Cartagena, Spain

Photo: atural harbor in Cartagena. Credit: Lisa Borre.
The large, natural harbor in Cartagena has been used since Phoenician times.

Logbook Entry

Dates: 08/16/08 – 08/24/08
Sailed from: Aguilas (Puerto del Hornillo)
Lat: 37°36’N
Long: 00°59’W

We arrived on Saturday for a one-week stay to visit local archeological sites/museums and to re-stock provisions.  We both really liked Cartagena, a small city rich with history that has not been overwhelmed by resort development.  The large, natural harbor  — a rarity on this coast — has been used continuously since the Phoenicians first settled here in the 3rd Century B.C.

Although we were disappointed to find the National Maritime Archeology Museum closed for renovation, Cartagena had plenty of other sites of interest, including several modern museums devoted to key discoveries in the past 20 years, leaving us nearly saturated with information about its ancient history.  In particular, the museum devoted to the Roman theatre, discovered in 1990, and a Punic wall, built by the Phoenicians and discovered while building a parking lot at the edge of the city in 1988.  Both museums had exceptional interpretive exhibits and were themselves interesting from an architectural standpoint.  There are several archeological digs ongoing in the town, but these are not open to the public yet.

Photo: Roman theater in Cartagena, Spain. Credit: Lisa Borre.
A Roman theatre was found in 1990 near the Castillo de la Concepción and is now open to the public along with a great museum and park.

After securing a berth at the Real Club Regattas Cartagena, we walked into town for dinner at La Patancha, a floating barge on the waterfront.  We enjoyed tapas, grilled fish and  their special chocolate cake with walnuts for dessert.  On the walk back to the boat around midnight, we saw the partial eclipse of the full moon through scattered clouds, another one of our so-called “celestial gifts” and something we hadn’t seen since being in the Caribbean in March 2007.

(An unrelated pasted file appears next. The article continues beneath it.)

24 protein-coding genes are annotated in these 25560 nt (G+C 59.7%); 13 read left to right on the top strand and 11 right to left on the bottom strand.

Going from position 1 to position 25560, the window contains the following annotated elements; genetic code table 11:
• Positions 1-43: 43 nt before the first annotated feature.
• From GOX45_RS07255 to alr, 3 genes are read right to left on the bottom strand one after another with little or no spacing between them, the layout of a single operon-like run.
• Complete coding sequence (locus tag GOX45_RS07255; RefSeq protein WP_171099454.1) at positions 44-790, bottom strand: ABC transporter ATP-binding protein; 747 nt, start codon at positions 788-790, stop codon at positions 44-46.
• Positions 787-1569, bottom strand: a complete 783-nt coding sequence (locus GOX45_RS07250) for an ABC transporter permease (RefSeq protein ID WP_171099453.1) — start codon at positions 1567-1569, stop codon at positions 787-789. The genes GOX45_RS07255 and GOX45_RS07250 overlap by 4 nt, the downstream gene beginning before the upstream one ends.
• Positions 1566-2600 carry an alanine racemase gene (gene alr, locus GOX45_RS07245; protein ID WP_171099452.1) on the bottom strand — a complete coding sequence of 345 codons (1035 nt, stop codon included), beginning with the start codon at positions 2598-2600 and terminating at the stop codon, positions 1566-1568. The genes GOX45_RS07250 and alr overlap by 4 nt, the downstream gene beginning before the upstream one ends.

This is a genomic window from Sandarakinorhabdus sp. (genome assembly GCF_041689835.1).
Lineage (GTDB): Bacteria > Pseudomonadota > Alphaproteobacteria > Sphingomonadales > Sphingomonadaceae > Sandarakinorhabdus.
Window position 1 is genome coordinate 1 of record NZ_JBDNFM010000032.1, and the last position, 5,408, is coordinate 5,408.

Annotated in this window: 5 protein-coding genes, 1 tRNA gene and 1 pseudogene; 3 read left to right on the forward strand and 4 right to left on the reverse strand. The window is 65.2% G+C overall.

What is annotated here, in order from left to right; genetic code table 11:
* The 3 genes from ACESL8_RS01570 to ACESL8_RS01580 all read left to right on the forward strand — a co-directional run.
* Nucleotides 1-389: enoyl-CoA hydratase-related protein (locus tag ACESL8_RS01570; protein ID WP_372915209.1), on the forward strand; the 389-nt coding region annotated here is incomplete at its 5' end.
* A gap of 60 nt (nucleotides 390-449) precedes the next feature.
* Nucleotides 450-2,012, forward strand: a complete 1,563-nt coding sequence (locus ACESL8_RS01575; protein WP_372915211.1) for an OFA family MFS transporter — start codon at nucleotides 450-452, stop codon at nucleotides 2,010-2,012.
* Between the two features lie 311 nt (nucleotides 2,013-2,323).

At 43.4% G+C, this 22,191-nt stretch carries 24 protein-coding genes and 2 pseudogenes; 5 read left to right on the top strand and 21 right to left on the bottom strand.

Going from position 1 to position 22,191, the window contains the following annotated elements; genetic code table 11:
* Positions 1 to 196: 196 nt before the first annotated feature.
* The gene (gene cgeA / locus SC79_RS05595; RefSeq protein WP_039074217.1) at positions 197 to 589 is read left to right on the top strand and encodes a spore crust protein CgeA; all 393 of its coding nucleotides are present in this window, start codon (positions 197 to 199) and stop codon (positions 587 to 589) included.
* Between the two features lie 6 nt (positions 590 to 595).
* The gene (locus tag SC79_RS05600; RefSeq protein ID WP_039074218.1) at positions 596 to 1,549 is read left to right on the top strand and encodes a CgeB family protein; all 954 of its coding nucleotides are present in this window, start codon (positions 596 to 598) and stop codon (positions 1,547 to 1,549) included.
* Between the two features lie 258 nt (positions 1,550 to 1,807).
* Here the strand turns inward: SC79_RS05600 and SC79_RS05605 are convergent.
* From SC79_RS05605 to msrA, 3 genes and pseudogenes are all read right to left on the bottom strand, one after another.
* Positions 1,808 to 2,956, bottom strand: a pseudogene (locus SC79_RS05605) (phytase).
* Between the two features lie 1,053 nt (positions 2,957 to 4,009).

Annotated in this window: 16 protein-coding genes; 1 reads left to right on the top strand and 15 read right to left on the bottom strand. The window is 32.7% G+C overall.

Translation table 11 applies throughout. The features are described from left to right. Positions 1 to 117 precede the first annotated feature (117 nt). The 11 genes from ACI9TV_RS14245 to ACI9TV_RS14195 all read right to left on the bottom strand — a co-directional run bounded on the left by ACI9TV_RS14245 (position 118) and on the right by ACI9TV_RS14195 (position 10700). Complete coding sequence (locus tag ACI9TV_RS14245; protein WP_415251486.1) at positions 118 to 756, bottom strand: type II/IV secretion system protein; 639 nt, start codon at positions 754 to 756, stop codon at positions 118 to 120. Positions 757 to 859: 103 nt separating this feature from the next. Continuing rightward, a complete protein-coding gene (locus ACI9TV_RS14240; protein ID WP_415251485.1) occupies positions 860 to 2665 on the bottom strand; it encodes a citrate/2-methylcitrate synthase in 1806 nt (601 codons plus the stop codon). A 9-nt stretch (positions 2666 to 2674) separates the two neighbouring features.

On our first full-day in Cartagena, we hiked to the top of the largest of seven hills in town to take in the views from the Castillo de la Concepción. From this vantage point, it was easy to understand why this harbor was so strategically important throughout history. Watch towers and castles adorn the surrounding hillsides, and the current home of the Spanish Navy occupies a protected basin inside the harbor itself.

We wound our way down the hill into the narrow streets of the old city and found La Tagliatella, a crowded Italian restaurant, for our Sunday afternoon meal: a delicious thin-crust pizza, a bottle of Spanish red wine and a “cortado” (a short cafe con leche/coffee with milk). The toppings on their special pizza were divided into sections including, carmelized onions, pesto, red pepper, mushrooms, goat cheese, and spinach. They provided a olive oil infused with herbs and peppers to drizzle over the top – yum!  (We are already looking forward to spending time in Italy.)

Photo: Pizza at La Tagliatella in Cartagena, Spain. Credit: Lisa Borre.
We took a break from archeological sites to devour this wonderful pizza at La Tagliatella, an Italian restaurant in Cartagena.

At the Punic Wall museum gift shop we found the information we’d been looking for last month in Almuñecar: the recipe for garum, a fermented fish sauce which was a delicacy during Roman times. Lisa found it printed on an apron and copied it down in her notebook. According to the recipe, the guts of tuna are fermented in the sun with herbs, spices and olive oil for two to three months. The liquid is then drained off with a strainer. The Romans ate garum as an aperitif with really good wine. We have not yet found anyone who makes or eats garum today, but it turns out that Worchester sauce has something similar in its ingredients.